If you've ever had too much earwax, you know it can be a frustrating experience. It's a problem almost everyone faces at some point. If you want to avoid getting this problem again, you might wonder if there's something you can do to prevent it from happening in the future.
The good news is that there are some things you can do to keep your ears healthy and prevent excessive earwax buildup. We'll look at what you can do about that sticky substance in this piece.
What is earwax?
Cerumen, commonly known as earwax, is a natural substance produced by your body with many uses and benefits. A combination of sweat, oil, and dead skin cells (true!), cerumen is regulated by the apocrine glands, which regulate your sweat.
Cerumen provides three main functions in your body:
- It stops dirt and bacteria from entering your inner ears;
- It keeps your ear canals and outer ears from getting dry and flaky
- It repels little critters such as insects from entering your ear canals.
There are two main kinds of earwax: wet and dry. In Caucasian and African populations, wet cerumen is more common, while dry cerumen can be found among Native Americans, Pacific Islanders, and Asians. Cerumen grows darker as we age; children tend to have lighter colored earwax, while adults have darker earwax, trapping more dirt and bacteria through the years.
Earwax that is tinged with blood could indicate a bleeding injury – seek medical attention if possible if this is the case.
How do I know if I have too much earwax?
Your body regulates cerumen, and a natural process clears it from your ears. When you chew or talk, cerumen is loosened and expelled naturally. However, there are instances where there is overproduction of cerumen, which could obstruct your hearing. Hearing specialists advise us to leave our earwax to its own devices.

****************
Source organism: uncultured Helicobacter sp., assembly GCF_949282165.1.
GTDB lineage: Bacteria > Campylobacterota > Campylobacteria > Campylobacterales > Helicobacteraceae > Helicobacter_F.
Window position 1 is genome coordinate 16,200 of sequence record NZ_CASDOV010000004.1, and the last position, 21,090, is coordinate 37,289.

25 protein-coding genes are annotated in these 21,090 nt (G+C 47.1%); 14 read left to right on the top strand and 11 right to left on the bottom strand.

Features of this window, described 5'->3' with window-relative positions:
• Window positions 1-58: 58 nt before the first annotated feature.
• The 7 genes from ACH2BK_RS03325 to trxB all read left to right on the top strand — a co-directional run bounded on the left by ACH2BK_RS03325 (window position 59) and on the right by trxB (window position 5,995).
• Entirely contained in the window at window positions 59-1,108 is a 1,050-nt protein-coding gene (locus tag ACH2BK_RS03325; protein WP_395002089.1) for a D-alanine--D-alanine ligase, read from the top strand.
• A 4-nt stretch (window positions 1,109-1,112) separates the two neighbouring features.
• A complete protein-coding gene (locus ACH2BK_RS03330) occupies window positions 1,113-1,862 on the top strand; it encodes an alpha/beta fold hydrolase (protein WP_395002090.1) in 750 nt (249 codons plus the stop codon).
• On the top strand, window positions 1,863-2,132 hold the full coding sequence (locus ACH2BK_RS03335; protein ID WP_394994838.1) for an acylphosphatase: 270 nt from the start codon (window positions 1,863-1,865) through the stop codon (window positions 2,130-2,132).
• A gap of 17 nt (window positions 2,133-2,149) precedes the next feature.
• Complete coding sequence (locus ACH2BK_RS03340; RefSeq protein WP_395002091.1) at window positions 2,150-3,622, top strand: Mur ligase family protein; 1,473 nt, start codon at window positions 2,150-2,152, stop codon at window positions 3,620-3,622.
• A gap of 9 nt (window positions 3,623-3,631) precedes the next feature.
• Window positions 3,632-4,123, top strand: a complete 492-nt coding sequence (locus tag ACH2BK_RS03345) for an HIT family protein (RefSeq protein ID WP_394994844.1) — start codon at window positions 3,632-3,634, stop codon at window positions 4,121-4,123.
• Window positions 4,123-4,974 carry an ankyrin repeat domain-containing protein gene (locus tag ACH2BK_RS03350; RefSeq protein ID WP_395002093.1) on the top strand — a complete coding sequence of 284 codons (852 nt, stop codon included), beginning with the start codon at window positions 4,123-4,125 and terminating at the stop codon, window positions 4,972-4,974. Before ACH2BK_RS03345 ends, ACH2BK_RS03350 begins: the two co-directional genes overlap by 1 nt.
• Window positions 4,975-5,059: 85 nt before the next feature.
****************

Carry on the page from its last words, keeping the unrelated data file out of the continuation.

Signs of over-accumulation of cerumen include:
- Earache, fullness in the ear, or a sensation that the ear is plugged.
- Partial hearing loss.
- Tinnitus ("ringing of the ear").
- Itching, odor, or discharge from the ear.
You've probably seen several odd treatments to remove earwax, such as ear candles or ear picks. It is best to steer clear of these instruments to remove cerumen buildup. Cotton swabs (Q-Tips) should also be avoided as they tend to push earwax deeper into the ear canal rather than successfully removing it. This could cause further problems with hearing and impaction. Additionally, swabbing too close to the eardrum could cause damage.
Similarly, ear candles can damage the sensitive structure of your ears. Aside from burns that may be sustained, ear candles could further obstruct your ear canals or cause perforation in the membrane that separates your ear canal and your middle ear. Ear candling causes more harm than good and has been shown to be completely ineffective at actually removing earwax.
How to get rid of earwax
If you've found that your earwax has become troublesome, irritating, or obstructing your hearing, follow a few home remedies below.
The first rule of cleaning your ears is never to insert anything into your ear canal. You may use a soft, clean cloth to clean the external parts of your ear. Cerumen buildup could be treated with liquids that soften the wax. Use a few drops of natural oils in your ear, such as mineral oil or baby oil. Pharmacies may also offer commercial drops to help soften cerumen.
Another option is ear syringing, which uses water or saline solution to clear the ear. Water should be warmed to room temperature to prevent dizziness. If you are ear syringing at home, please do so with caution and follow the instructions.
If the above home treatments do not successfully remove cerumen, contact us at Advanced Hearing & Balance Center for a professional earwax cleaning.
When you come in to see us our professionals for earwax removal, we will first look at your ears with an otoscope. We'll check for impaction of earwax and look for any other issues within your ear canals.
To remove the excess earwax, we will first soften the buildup with drops. Then, we may use a curet instrument, which is small and curved, to remove the wax manually.
Another option is to use a suction while inspecting your ear. We may use a microscope to ensure safe removal depending on the situation. We may also flush the wax with a rubber-bulb syringe filled with warm water or saline solution.
If you have been experiencing problems with cerumen buildup, contact us today to schedule a cleaning.